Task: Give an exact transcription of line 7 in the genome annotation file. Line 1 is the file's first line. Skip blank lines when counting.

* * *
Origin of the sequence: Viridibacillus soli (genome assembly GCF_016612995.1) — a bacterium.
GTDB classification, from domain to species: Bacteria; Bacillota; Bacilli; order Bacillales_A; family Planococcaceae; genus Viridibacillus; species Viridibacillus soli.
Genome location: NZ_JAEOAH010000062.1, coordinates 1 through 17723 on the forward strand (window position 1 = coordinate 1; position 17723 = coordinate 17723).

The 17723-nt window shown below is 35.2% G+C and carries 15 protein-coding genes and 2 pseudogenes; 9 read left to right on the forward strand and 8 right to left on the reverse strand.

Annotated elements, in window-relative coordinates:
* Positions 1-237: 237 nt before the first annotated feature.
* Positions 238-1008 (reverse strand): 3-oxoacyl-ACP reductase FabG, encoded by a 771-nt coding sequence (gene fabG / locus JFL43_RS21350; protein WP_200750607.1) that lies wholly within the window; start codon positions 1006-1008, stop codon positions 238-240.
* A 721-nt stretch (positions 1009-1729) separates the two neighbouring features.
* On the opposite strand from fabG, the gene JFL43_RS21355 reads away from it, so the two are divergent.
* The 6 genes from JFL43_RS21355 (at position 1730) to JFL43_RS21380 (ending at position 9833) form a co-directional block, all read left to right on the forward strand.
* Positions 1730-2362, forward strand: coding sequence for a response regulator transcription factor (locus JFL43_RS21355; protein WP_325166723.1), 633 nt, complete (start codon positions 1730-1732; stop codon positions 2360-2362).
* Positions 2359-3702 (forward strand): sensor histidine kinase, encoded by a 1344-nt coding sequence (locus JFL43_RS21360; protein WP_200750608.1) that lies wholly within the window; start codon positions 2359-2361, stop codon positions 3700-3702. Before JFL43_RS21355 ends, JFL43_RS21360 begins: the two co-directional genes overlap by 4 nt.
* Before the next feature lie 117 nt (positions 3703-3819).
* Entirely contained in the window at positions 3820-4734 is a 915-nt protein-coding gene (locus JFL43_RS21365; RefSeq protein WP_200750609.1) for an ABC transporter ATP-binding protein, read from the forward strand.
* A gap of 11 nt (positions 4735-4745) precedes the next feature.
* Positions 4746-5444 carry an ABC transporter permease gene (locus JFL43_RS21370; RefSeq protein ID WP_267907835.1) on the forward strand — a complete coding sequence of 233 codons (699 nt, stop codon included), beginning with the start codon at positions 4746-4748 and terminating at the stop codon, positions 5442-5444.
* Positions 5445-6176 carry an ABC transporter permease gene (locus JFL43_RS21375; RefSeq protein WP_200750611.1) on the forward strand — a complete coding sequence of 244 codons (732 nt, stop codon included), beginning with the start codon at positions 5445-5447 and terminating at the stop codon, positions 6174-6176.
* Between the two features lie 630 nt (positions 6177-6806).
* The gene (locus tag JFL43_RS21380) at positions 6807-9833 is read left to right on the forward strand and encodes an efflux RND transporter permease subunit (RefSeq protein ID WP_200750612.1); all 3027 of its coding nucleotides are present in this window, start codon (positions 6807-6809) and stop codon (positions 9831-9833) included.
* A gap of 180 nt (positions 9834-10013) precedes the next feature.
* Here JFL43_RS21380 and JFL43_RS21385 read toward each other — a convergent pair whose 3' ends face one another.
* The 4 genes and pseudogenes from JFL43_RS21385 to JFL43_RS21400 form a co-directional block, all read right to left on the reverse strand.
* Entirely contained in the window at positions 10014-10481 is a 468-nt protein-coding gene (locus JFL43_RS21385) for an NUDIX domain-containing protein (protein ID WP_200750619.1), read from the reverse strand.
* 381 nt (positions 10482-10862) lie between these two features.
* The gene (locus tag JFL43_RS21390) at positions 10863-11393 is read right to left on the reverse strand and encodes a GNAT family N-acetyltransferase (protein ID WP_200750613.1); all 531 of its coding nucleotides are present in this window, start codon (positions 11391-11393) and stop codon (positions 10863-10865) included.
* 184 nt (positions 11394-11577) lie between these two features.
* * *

* Positions 238-1008 (reverse strand): 3-oxoacyl-ACP reductase FabG, encoded by a 771-nt coding sequence (gene fabG / locus JFL43_RS21350; protein WP_200750607.1) that lies wholly within the window; start codon positions 1006-1008, stop codon positions 238-240.